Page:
The Israeli parliament has approved the first reading of a bill that aims to reverse the 2005 Disengagement Law, which led to the removal of Israeli settlements and military forces from the Gaza Strip and the northern West Bank. The bill only pertains to the northern West Bank and seeks to legalize the illegal settlement outpost of Homesh. This is a significant development that will eventually allow the government to authorize the violent outpost of Homesh, and gradually to establish further settlements and outposts in a region that is predominantly Palestinian. This is another blow to the possibility of a future Palestinian State and will inevitably endanger, first and foremost, Palestinian livelihood and lives, as well as that of Israelis and soldiers alike.
The legislation, which was proposed by Likud MK Yuli Edelstein and supported by National Missions Minister Orit Strock, was passed with 62 votes in favor and 36 against. Still, it will require three additional votes to become law. Earlier this week, the Ministerial Committee for Legislation approved this bill to amend the 2005 Disengagement Law and thereby allow Israeli citizens to enter areas that were evacuated as part of the disengagement plan in 2005.
This will be a significant step for the return of settlers to the Homesh settlement and to the other three settlements in the north part of the West Bank that were evacuated as part of the disengagement plan (Sa-Nur, Ganim, and Kadim). This decision will also pave the way for establishing many more outposts in an area that is now almost entirely Palestinian.
Peace Now: “Alongside the regime coup that this government is advancing, a messianic coup is taking place, which will create serious facts on the ground in a region that is entirely Palestinian and thus the aim is to prevent a future Palestinian State. Furthermore, the presence of Israelis in the northern West Bank is dangerous, provokes friction, and causes harm to human lives. Thus, it is a tremendous security burden and a source of settler violence. This decision will be a cry for generations.”
The meanings of this decision:
From the political point of view, this represents a significant step towards the establishment of settlements and outposts in the heart of Palestinian territory, jeopardizing the establishment of a future Palestinian state.
After the bill is approved, it will only be a matter of time until settlers demand and act to return to the four settlements evacuated in 2005: Homesh, Sa-Nur, Ganim, and Kadim. Needless to say, one can expect a campaign to establish many more outposts in the region to take control over an area, that apart from the small and violent outpost located today in Homesh, is entirely Palestinian.
It is important to note that in all the negotiations that have taken place, the northern Samaria region has always remained outside the scope of the dispute between Israel and the Palestinians and is considered an area that, at any cost, will be part of a future Palestinian state. Thus, the return of the presence of settlers to this particular region will seriously damage the chance of reaching a political agreement in the future.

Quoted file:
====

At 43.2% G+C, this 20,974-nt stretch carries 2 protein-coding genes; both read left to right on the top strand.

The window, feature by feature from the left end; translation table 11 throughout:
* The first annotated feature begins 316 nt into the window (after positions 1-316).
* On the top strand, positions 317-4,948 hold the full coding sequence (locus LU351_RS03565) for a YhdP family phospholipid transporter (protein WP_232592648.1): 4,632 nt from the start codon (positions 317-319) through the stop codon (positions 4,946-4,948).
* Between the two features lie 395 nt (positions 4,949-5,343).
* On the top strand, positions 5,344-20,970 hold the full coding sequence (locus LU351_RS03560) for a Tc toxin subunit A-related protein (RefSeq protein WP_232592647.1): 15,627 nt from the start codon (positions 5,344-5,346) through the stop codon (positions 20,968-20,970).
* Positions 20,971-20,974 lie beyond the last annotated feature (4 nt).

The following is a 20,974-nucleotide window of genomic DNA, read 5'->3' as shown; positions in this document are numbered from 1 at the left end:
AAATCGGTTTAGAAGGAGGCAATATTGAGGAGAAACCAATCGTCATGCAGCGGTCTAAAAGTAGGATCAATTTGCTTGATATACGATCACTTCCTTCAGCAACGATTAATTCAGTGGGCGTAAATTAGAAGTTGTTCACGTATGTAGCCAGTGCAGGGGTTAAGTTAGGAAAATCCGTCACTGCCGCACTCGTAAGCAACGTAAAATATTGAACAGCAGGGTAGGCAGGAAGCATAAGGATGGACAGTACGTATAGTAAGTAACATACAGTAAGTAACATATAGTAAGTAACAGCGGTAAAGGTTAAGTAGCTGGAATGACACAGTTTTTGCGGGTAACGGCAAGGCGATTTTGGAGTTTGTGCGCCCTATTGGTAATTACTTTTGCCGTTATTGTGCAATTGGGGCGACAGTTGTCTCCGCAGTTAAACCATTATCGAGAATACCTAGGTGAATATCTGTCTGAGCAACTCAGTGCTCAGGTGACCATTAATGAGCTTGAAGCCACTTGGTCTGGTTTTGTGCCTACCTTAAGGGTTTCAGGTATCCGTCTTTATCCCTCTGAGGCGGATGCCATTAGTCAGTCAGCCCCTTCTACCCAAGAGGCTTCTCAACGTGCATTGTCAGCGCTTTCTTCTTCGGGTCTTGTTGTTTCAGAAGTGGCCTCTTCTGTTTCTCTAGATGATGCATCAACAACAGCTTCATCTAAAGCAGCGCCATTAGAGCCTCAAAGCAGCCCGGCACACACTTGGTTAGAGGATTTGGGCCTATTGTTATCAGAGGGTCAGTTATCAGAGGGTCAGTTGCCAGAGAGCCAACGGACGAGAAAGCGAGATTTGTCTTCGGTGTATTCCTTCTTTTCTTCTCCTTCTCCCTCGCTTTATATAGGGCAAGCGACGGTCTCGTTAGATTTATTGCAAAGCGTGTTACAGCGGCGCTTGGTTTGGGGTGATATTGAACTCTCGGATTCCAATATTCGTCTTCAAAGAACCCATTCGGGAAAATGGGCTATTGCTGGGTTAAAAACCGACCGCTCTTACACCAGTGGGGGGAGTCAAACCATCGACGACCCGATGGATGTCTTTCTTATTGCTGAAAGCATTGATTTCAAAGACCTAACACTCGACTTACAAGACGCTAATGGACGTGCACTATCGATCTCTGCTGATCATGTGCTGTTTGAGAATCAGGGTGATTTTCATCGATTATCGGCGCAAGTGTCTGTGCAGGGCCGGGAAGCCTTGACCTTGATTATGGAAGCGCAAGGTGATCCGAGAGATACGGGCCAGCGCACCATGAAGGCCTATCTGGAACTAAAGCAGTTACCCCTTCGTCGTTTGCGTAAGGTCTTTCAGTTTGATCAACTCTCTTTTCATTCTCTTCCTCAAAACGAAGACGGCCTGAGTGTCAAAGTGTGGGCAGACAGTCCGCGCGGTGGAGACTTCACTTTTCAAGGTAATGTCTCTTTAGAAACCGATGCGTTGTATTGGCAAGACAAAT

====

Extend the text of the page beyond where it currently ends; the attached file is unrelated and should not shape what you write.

Another meaning is that this decision will ignite the imagination and ambitions of the settlers to turn the wheel back and settle around the Gaza Strip again. While this does not seem likely to be done now, we have learned from experience that the ambitions of the settlers that are laid now, often materialize in the future.
From a human rights perspective, this will lead to a massive stealing of Palestinian land alongside increased settler violence and real danger to Palestinian lives.
Homesh was primarily built on private Palestinian lands registered in the tabu (the Land Registration Office). Thus, this law will drive a final nail in the honest attempt of Palestinians to recover the massive land grab that was taken from them, and from the landowners in particular.
In addition, although the Homesh settlement was evicted, a small Yeshiva located there has since been a source of violence from settlers who receive protection from the army while preventing Palestinian farmers from reaching their land. The lifting of the legal ban on the presence of Israelis in the area will provide an incentive for the arrival of more Israelis in the area. As a result, Palestinian lands will continue to be, at least de facto, expropriated.
In the security sense, this decision will add to the security burden by increasing the friction between soldiers, settlers, and Palestinians.
The outpost built on the Homesh settlement site is a concrete example of the dangers of the settlers’ presence in the area. Settler violence, and the presence of the army in the area to protect the settlers, is a frequent source of friction and violence.
As mentioned above, apart from Homesh, the rest of the area is entirely and densely populated by Palestinians. The return of a permanent presence of settlers, and thus also of the army, is expected to increase the friction between the populations and thus will not only seriously damage the well-being of the Palestinians in the area but also endanger their lives, as well as that of the settlers and the soldiers (For more information on settler violence around Homesh, click here).